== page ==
Your last two options are less than ideal. ISDN is slower than and just as expensive as DSL. But this type of connection is still faster than an analog modem because ISDN combines two 64-kbps data channels for a total of 128 kbps for data transfer. Your final option, a satellite link, delivers data at about 400 kbps. But it costs $300 to $600 for the dish, plus installation, plus a subscription plan, and you'll need to keep your modem and ISP because it's only a one-way system--you can't upload data to it. This will not be the Net technology of the future. In fact, it's already slipping into the past.
Should I get a faster modem?
Crank Up Your Modem Speed
So, those of us who aren't jacked in to cable modems or DSL lines are dialing in with 56-kbps modems, right? If not, you should be.If your ISP offers 56.6-kbps connections and you have a 28.8-kbps modem (see "Clock Your ISP"), you're not getting the most out of your Internet service. Upgrading to a faster modem will let you take advantage of every drop of speed your ISP provides.
But don't expect any miracles. Stepping up from 33.6 kbps to 56 kbps may not increase your connection speed by that much. For one thing, a true 56.6-kbps connection is against the law. The Federal Communications Commission put a cap on the amount of data you can send through a phone line because more powerful signals bleed over onto adjacent phone lines, causing cross talk. So, for the time being, 53 kbps is your functional limit, but even that speed is tough to achieve. Connection speed depends heavily on phone line quality, which can be a real crap shoot. Most tests show that throughput in the mid-40s is more the norm, so if you manage to connect at 48, enjoy it.
With all those obstacles, why should you bother to upgrade? Because it makes good sense. A 56-kbps modem gives you the best chance to achieve the fastest connection your phone line allows. Besides, modems aren't that expensive these days. There's no reason not to upgrade. So, all you 14.4 holdouts, what are you waiting for? Click here to compare the prices of internal and external modems.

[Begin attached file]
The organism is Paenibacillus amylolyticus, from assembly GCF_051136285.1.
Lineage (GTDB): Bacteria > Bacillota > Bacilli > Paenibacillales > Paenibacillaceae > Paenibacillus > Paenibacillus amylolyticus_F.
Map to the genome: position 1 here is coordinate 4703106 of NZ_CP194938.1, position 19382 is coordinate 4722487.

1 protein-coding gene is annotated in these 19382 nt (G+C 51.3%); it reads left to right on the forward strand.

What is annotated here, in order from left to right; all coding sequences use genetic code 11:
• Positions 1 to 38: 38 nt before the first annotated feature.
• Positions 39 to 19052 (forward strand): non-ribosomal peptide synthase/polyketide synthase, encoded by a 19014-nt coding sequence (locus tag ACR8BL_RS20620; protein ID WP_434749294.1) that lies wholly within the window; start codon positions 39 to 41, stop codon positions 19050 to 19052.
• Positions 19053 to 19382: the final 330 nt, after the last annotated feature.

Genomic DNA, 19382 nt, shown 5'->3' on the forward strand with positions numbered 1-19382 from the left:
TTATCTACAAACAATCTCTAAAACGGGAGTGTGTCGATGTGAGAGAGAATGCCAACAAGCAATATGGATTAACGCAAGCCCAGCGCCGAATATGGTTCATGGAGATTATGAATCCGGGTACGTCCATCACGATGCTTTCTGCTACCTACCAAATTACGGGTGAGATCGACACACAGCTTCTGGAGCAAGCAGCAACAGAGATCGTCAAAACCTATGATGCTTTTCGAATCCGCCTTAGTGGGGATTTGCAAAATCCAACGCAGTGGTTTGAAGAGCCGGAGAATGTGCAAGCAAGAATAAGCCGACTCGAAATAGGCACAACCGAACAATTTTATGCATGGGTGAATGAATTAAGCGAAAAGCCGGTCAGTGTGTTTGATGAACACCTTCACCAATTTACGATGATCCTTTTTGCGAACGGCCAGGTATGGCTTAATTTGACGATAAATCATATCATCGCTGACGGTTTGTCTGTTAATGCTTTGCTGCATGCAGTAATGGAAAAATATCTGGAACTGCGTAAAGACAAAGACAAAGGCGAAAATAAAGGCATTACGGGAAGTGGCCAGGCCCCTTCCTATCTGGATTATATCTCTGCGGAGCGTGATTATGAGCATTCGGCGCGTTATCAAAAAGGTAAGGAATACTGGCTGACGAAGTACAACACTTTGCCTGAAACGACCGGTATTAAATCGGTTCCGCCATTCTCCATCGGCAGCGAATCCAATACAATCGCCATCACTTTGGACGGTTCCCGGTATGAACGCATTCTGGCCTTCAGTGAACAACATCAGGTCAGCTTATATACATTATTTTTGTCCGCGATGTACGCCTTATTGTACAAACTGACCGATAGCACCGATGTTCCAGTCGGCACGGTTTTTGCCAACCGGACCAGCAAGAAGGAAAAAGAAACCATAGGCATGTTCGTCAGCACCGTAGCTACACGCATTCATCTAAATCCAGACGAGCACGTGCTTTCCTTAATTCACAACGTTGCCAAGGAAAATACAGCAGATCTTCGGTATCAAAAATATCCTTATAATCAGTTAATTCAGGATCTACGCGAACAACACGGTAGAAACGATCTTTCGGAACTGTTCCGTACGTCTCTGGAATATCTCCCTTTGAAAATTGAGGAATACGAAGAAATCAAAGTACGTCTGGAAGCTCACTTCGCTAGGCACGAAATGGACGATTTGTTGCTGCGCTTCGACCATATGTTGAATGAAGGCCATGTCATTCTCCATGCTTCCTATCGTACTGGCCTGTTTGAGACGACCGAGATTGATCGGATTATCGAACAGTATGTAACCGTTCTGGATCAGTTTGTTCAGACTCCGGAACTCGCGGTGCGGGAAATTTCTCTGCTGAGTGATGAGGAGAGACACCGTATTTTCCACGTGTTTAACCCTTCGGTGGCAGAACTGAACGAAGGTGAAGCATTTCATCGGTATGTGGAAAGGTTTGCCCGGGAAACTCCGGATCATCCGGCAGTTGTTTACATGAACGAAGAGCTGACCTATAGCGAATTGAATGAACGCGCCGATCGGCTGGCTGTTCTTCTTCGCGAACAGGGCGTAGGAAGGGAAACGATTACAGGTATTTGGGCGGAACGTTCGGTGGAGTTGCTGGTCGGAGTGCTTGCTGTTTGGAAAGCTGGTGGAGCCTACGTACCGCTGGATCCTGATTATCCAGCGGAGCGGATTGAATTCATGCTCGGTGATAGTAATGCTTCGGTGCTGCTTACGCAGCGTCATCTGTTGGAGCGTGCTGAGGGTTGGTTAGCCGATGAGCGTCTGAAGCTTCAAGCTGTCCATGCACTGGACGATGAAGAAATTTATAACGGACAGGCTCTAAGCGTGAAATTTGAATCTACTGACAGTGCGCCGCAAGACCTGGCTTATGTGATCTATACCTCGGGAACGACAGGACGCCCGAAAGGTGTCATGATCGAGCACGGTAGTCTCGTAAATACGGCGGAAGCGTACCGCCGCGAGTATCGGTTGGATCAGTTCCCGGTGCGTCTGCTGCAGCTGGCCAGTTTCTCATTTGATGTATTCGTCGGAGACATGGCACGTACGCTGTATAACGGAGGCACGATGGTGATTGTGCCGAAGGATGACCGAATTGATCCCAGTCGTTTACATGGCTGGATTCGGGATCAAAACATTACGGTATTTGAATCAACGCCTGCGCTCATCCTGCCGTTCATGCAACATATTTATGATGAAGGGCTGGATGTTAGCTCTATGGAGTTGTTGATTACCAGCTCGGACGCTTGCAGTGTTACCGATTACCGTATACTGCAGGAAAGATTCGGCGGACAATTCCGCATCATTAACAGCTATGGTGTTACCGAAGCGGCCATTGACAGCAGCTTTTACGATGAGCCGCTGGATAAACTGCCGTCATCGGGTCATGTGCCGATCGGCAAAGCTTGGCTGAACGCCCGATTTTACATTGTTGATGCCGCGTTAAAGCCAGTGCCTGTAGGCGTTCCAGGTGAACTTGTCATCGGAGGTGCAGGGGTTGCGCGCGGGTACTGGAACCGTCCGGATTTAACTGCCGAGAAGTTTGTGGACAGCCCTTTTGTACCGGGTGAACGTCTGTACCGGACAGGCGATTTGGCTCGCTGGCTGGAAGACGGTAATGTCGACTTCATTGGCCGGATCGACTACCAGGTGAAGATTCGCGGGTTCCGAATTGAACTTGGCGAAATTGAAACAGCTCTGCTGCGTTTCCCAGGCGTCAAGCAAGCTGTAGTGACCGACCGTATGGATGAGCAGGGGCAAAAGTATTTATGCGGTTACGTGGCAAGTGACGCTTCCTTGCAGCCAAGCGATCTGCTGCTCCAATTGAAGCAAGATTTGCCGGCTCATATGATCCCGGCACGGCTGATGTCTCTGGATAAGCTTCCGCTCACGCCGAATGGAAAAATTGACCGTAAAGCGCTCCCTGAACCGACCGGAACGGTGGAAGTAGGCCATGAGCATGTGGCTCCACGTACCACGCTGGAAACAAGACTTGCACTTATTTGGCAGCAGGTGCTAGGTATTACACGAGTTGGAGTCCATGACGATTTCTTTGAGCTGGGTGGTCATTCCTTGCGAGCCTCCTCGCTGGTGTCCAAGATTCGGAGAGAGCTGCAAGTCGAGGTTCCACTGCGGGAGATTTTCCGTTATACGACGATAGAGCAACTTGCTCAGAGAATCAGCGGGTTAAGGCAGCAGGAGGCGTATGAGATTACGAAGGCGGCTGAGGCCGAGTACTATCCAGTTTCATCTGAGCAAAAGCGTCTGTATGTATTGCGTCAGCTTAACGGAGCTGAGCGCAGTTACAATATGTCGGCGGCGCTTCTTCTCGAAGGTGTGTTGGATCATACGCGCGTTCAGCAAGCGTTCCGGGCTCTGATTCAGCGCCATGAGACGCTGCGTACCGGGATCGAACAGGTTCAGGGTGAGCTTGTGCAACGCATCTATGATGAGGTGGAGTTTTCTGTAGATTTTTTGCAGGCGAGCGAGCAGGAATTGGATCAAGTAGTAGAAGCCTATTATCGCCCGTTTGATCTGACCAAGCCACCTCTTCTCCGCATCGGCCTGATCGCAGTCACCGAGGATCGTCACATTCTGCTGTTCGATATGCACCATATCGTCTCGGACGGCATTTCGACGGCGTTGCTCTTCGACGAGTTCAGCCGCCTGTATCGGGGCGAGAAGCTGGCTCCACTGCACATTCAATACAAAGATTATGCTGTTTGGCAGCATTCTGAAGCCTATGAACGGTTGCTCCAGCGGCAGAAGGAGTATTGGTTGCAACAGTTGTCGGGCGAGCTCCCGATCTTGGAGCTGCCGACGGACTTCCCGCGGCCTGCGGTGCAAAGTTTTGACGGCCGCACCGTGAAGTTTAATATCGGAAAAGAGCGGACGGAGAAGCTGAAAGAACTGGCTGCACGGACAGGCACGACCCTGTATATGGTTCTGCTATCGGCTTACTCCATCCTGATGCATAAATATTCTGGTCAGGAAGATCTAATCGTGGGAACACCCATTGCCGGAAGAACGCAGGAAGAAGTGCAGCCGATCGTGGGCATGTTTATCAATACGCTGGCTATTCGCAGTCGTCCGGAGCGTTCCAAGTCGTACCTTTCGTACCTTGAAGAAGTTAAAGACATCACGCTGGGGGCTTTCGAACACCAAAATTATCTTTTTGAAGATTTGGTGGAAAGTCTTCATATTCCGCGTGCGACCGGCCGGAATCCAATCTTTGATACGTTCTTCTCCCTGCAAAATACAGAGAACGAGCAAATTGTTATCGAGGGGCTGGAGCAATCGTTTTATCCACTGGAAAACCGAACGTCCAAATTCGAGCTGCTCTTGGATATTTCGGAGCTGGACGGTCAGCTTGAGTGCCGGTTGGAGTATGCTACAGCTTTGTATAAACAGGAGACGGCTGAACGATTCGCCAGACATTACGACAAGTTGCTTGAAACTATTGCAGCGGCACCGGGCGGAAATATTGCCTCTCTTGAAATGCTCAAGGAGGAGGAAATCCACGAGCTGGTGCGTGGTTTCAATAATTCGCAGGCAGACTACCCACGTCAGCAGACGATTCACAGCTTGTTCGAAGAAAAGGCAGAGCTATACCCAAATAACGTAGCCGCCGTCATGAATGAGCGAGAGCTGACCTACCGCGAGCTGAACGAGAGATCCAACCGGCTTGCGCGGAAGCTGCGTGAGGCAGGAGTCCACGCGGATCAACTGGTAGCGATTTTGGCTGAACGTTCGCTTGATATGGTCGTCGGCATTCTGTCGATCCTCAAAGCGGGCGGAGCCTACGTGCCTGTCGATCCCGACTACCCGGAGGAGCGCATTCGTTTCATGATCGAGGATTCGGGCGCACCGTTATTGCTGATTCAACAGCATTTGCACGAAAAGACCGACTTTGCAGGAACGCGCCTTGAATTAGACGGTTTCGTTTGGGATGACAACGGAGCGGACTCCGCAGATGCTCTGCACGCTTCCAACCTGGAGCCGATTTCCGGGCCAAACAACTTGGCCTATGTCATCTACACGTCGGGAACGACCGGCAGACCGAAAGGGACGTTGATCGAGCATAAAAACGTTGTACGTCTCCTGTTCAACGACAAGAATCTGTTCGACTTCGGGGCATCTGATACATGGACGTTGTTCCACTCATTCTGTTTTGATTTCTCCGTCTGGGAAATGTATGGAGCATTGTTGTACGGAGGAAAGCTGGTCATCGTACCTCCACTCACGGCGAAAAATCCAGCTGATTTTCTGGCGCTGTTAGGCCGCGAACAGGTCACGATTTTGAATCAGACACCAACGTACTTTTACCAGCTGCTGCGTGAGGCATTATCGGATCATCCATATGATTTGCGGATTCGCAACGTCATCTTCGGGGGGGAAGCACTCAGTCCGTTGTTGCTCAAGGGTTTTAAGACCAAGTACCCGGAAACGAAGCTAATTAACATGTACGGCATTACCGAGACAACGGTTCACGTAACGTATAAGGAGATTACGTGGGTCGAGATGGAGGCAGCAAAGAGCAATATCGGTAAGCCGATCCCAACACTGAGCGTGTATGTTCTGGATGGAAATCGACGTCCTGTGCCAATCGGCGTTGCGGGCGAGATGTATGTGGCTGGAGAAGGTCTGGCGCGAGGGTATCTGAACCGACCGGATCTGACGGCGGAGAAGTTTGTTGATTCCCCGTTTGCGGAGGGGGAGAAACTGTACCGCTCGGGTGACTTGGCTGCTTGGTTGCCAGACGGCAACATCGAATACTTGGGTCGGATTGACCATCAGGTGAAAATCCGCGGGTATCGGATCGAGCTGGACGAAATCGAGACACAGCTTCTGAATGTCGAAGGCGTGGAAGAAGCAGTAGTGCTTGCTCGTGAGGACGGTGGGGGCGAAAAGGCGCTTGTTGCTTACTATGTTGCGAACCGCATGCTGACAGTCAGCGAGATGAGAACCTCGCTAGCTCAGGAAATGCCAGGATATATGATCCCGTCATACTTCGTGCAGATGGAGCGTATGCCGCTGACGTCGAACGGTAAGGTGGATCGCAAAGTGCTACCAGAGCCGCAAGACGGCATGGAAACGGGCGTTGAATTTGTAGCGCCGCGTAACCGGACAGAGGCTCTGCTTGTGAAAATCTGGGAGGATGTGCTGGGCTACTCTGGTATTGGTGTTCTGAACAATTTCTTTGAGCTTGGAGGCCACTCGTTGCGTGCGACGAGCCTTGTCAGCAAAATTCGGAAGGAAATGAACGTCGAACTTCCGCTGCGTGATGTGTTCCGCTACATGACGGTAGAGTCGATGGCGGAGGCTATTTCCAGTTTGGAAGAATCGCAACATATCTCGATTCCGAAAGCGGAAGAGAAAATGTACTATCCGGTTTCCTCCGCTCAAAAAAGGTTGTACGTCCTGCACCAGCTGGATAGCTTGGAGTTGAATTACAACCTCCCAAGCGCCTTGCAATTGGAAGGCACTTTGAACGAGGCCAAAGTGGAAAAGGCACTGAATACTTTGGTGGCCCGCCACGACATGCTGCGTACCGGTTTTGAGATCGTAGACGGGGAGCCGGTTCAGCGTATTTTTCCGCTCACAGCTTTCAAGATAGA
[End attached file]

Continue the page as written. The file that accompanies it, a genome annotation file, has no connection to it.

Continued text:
Shop With Caution
As you shop, be aware that one type of modem (usually called a Winmodem) borrows your system's resources to do some of its work. If you're running anything slower than a Pentium II, this can hobble your speed. Winmodems typically cost less than the more independent models. But unless you run a superfast system, it may not be worth the upgrade.
Two Modems, Twice the Speed
So, what else can you do to crank up your connection speed? Dial-up modems aren't expected to become any faster; for that, you need DSL or a cable modem. But it's possible to use two modems, two phone lines, and a special account with your ISP for a connection that can top 100 kbps. It's called multilink bonding, and any Windows 98 machine supports it.
When you use a multilink connection, the first modem dials and connects to the Web, then the second modem kicks in. Information is divided between them, putting most of the load on the first modem. To set up multilink bonding, you have to connect two modems to your computer and be sure that they're not competing for interrupts, signals that your computer hardware uses to assign tasks to its various devices. COM1 and COM3 by default share an interrupt, as do COM2 and COM4, but Windows 98 (not 95, however) automatically reassigns interrupt numbers where possible. Each modem must be on its own phone line, and your ISP must support multilinking. If it does, your phone service cost may double. So, if DSL is available in your area, you may want to go that route instead (see "Upgrade Your Phone Line").
To establish a multilink connection on a Windows 98 system:
1. Click the Start button and select Programs/Accessories/Communications/Dial-Up Networking.2. Right-click your Internet connection icon and choose Properties.
If you don't have a connection already configured, double-click Make New Connection, type multilink, and select your fastest modem (if there's a difference). In the next window, enter your ISP's access number and click OK. Right-click the resulting icon and choose Properties.3. Select the Multilink tab. Click Use Additional Devices and select your second modem, listed in the window below. Type in the phone number the second modem will dial (it may be the same as the first number; your ISP will tell you).That's all you need to do. Just dial in and enjoy the ride.